This proposal was a resolution to be presented at the Pennsylvania Medical Society Business Meeting in October, at Hershey, PA. It was endorsed by the Board of Trustees of the Montgomery County Medical Society.
It is advisable for all medical defendants to hire a personal attorney. There are inherent conflicts of interest in the case and in insurance. These will make the insurance company defense attorney less aggressive in defending the client. Both defense attorney and insurance have an interest in not crushing cases. If the defendant tries to make any demand, they will easily rebuff him. They will be more careful if the defendant has a personal attorney make these demands. If the defendant fires the defense lawyer, he will get another that is just the same. The defense attorney will replace the client in minutes. If insurance and defense lawyers fully deter or discourage the plaintiff lawyer, they lose thei incomes. For such innovation, the personal lawyer is best suited to demand it.
Pennsylvania Rule of Evidence 702 states, "If scientific, technical or other specialized knowledge beyond that possessed by a layperson will assist the trier of fact to understand the evidence or to determine a fact in issue, a witness qualified as an expert by knowledge, skill, experience, training or education may testify thereto in the form of an opinion or otherwise." (1). The sociology of expertise now agrees, genuine expertise comes less from credentials, more from a track record and experience (2).
So, in accordance with Pennsylvania Rule of Evidence 702 (1), the treatment records of the plaintiff expert treating patients similar to the plaintiff for similar problems should be obtained in discovery. This discovery motion has justification in that expertise comes from experience and a track record, and less from credentials (2).
All identifiers of these plaintiff expert patients should be blacked out. Payment for the expense of such discovery should the same as charged to the plaintiff. These plaintiff expert treatment records should be reviewed for compliance with the standard of care the plaintiff expert claimed were not met by the defendant.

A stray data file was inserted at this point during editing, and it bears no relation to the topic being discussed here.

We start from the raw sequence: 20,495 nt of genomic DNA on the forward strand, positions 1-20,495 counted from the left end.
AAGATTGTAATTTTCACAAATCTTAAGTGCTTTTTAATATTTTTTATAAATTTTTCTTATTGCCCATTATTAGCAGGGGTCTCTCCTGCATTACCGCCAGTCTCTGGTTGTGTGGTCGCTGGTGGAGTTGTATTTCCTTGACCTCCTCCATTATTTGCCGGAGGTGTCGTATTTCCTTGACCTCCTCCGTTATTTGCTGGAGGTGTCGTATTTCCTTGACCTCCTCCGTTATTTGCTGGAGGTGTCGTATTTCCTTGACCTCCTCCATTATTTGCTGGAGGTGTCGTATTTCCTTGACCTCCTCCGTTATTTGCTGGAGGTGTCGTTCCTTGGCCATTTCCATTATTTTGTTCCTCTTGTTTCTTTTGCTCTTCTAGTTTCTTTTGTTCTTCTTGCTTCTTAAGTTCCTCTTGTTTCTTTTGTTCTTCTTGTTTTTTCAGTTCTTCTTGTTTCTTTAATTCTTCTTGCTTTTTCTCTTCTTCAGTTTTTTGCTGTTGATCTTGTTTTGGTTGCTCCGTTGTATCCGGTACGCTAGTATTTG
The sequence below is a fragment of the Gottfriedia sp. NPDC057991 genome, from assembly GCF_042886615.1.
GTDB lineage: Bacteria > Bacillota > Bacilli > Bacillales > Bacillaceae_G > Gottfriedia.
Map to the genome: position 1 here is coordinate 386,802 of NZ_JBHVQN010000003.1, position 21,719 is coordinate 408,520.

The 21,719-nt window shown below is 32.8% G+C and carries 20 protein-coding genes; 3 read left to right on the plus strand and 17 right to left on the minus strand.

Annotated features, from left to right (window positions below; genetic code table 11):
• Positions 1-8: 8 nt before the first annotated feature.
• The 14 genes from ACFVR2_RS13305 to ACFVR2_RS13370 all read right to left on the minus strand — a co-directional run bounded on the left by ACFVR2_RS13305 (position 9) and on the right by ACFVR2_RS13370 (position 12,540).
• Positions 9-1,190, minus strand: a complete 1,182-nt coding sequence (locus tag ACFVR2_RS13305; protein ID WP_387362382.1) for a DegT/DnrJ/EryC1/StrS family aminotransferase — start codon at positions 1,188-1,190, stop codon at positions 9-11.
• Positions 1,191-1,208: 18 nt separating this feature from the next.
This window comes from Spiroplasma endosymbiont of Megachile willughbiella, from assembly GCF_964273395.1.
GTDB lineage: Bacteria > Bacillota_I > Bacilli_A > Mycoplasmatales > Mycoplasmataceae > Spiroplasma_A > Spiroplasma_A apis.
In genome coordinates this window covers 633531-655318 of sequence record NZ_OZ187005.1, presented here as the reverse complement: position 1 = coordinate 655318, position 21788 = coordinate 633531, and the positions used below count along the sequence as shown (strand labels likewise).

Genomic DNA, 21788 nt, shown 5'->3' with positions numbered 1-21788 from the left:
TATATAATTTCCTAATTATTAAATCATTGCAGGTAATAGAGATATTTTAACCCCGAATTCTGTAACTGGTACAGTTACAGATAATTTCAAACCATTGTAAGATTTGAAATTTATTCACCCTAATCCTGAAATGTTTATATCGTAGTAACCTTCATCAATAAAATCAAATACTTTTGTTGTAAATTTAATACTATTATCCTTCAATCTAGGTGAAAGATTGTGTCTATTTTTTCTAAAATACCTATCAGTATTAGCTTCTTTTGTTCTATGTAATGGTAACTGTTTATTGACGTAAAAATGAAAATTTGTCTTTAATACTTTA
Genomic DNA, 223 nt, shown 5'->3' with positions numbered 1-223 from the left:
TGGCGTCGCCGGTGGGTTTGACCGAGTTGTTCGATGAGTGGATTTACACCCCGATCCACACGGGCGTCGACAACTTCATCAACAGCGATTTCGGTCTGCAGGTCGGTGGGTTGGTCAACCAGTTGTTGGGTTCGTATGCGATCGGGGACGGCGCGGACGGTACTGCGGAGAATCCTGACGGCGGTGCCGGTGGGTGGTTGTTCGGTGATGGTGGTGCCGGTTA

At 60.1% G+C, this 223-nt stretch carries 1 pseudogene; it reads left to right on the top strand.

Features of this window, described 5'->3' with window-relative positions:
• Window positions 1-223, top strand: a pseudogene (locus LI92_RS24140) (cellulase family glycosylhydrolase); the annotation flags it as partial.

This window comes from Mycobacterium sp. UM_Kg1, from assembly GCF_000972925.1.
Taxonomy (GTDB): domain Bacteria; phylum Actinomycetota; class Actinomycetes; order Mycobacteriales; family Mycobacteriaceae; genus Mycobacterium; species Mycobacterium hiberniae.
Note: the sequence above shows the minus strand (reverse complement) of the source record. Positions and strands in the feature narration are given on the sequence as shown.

If the plaintiff expert does not have sufficient records to produce or refuses to produce such records, a motion to disqualify the expert should be filed with the court. He does not have enough experience to be an expert on the narrow subject of the claim. If there are not enough records because the condition is so rare, the rarity serves as a good defense. If the plaintiff expert's own practice records show any deviation from the proposed standard of care, consider filing pretrial motion to impeach the expert for a prior inconsistent statement. If the plaintiff expert is disqualified or impeached, the expert opinion is false testimony. The case should be dismissed in accordance with the Iqbal doctrine, and its limits (3), and all legal costs should be assessed to the personal assets of the plaintiff expert.
A demand for the treatment records of the defense expert should be opposed on the following grounds, 1) the burden of proof is on the plaintiff, and the defense is not even required to produce any testimony; 2) the defense expert may not be making claims as to what a standard of care is, but may be offering alternative causation or unforeseen intervening causes of the injury; 3) even if the defense experts records all comply with the plaintiff experts proposed standard of care, they may reflect defensive medicine or academic teaching duties (extra thorough examinations to teach student doctors), and not acceptance of a standard of care proposed by the plaintiff expert.
1. http://www.pacode. com/secure/ data/225/ chapter7/ s702.html
2. Collins, H., Evans, R. Rethinking Expertise, U of Chicago, Chicago.
3. Find at: http://www.law.cornell.edu/supct/html/07-1015.ZS.html; limits discussed at: http://blogs.wsj.com/law/2009/05/19/why-defense-lawyers-are-lovin-the-iqbal-decision/